Multiple sclerosis (MS) is an autoimmune demyelinating disease of the CNS white matter resulting in conduction block and eventual axonal transection. Remyelination after injury occurs spontaneously and results in repair and functional recovery but is inefficient, particularly in the later stages of the disease. While treatments targeting the immunological component of MS have been developed, there has been less progress in the generation of therapies to enhance remyelination of axons. Thus, a key goal in MS research is the design and translation to the clinic of therapies that promote remyelination. Oligodendrocyte progenitors (OLP) are the main reservoir of myelinating and remyelinating cells in the CNS. Their differentiation into myelinating oligodendrocytes (OL) is a rate-limiting step in lesion repair in MS. Thus, understanding the OL differentiation and maturation pathway is vital to developing new treatments for demyelinating disorders. OLP differentiation occurs via a step-wise intrinsic transcriptional program, which can be modulated by pro-myelinating extrinsic factors; however the complex dynamics of this program are not fully characterized. Understanding the mechanisms that regulate the intrinsic program of differentiation may identify new strategies to enhance repair. Importantly, our lab recently identified the transcriptional activator, Krppel-like factor 6 (Klf6), as an essential coordinato of CNS myelination. Notably, Klf6 over-expression accelerates maturation, while Klf6 deletion in vitro or in vivo disrupts important steps in differentiation, leading to profound failure of CNS myelination. Effects of Klf6 are restricted to the differentiation program - inactivation in proliferating or mature cells produces no pathology. Our data further propose an important role for Klf6 in adults, critically, in remyelination. Klf6 is strongly induced in remyelinating lesionsand by extrinsic pro-myelinating factors associated with remyelination in MS. To understand its mechanism of action in promoting OL differentiation, we have conducted genome-wide analysis of chromatin occupancy of Klf6 and its transcriptional profile. This has identified a program of novel and anticipated Klf6- regulated genes. Excitingly, many of these are homeobox genes, important regulators of differentiation in cell types throughout the body. This suggests that Klf6 activates a novel set of machinery to promote differentiation and myelin formation. This proposal aims to determine how Klf6 works to promote myelination and if similar mechanisms are important for remyelination as well. I will test the central hypothesis that Klf6 modulation of the intrinsic differentiation program via homeobox factors is essential for CNS myelination and remyelination in two Specific Aims.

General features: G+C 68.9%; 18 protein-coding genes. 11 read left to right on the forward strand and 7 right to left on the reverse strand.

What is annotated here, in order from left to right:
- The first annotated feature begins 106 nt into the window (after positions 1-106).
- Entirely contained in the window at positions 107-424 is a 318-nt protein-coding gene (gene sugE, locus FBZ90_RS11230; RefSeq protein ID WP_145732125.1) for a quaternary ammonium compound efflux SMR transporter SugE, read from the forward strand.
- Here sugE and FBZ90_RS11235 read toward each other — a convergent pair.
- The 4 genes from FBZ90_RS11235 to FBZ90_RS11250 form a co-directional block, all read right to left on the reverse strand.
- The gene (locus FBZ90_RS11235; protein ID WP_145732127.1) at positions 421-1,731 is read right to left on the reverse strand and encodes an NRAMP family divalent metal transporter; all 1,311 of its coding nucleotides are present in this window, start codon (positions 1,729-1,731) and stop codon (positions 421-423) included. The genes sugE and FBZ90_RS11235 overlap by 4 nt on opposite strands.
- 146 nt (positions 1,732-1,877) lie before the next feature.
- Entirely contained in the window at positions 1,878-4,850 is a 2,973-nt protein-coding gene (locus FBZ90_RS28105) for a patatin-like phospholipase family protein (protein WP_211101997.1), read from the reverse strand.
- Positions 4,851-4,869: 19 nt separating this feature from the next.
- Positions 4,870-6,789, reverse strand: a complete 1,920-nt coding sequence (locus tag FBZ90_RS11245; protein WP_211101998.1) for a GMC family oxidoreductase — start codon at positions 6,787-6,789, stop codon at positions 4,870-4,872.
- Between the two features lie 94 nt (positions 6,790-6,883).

In Aim 1, I will define the critical downstream targets of Klf6 and in Aim 2, I will determine the role of Klf6 and its downstream effectors in remyelination. This work will define a novel mechanism for myelin formation, and which may also be vital for its repair.
Oligodendrocytes develop from progenitor cells to form myelin sheaths around axons in the central nervous system, loss of which is associated with conduction block and symptoms in demyelinating conditions, notably multiple sclerosis. This study aims to understand the role of a transcription factor, Krppel-like factor 6 (Klf6), in oligodendrocyte differentiation and myelin formation and repair. Identification of critical control points in differentiation may lead to new therapies for remyelination and return of function in multiple sclerosis patients.
|Laitman, Benjamin M; Asp, Linnéa; Mariani, John N et al. (2016) The Transcriptional Activator Krüppel-like Factor-6 Is Required for CNS Myelination. PLoS Biol 14:e1002467|
|Chapouly, Candice; Tadesse Argaw, Azeb; Horng, Sam et al. (2015) Astrocytic TYMP and VEGFA drive blood-brain barrier opening in inflammatory central nervous system lesions. Brain 138:1548-67|
|Laitman, Benjamin M; John, Gareth R (2015) Understanding How Exercise Promotes Cognitive Integrity in the Aging Brain. PLoS Biol 13:e1002300|